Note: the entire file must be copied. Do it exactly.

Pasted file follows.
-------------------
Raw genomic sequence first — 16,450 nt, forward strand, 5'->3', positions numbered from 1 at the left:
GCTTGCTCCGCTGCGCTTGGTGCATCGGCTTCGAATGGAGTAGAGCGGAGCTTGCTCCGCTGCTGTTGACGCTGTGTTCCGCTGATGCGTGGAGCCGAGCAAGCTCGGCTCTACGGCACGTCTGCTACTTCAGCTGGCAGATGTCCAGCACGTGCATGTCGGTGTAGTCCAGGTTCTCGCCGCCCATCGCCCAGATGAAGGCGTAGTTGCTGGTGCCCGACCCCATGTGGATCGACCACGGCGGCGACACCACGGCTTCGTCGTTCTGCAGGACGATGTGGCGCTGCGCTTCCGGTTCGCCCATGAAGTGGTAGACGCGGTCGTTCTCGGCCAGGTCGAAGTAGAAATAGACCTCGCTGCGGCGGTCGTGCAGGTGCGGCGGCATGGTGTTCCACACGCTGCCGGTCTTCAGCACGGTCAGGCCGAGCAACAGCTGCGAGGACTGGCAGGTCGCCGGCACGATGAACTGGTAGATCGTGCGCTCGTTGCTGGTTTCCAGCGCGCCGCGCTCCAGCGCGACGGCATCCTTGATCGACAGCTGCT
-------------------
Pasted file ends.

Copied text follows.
Raw genomic sequence first — 16,450 nt, forward strand, 5'->3', positions numbered from 1 at the left:
GCTTGCTCCGCTGCGCTTGGTGCATCGGCTTCGAATGGAGTAGAGCGGAGCTTGCTCCGCTGCTGTTGACGCTGTGTTCCGCTGATGCGTGGAGCCGAGCAAGCTCGGCTCTACGGCACGTCTGCTACTTCAGCTGGCAGATGTCCAGCACGTGCATGTCGGTGTAGTCCAGGTTCTCGCCGCCCATCGCCCAGATGAAGGCGTAGTTGCTGGTGCCCGACCCCATGTGGATCGACCACGGCGGCGACACCACGGCTTCGTCGTTCTGCAGGACGATGTGGCGCTGCGCTTCCGGTTCGCCCATGAAGTGGTAGACGCGGTCGTTCTCGGCCAGGTCGAAGTAGAAATAGACCTCGCTGCGGCGGTCGTGCAGGTGCGGCGGCATGGTGTTCCACACGCTGCCGGTCTTCAGCACGGTCAGGCCGAGCAACAGCTGCGAGGACTGGCAGGTCGCCGGCACGATGAACTGGTAGATCGTGCGCTCGTTGCTGGTTTCCAGCGCGCCGCGCTCCAGCGCGACGGCATCCTTGATCGACAGCTGCT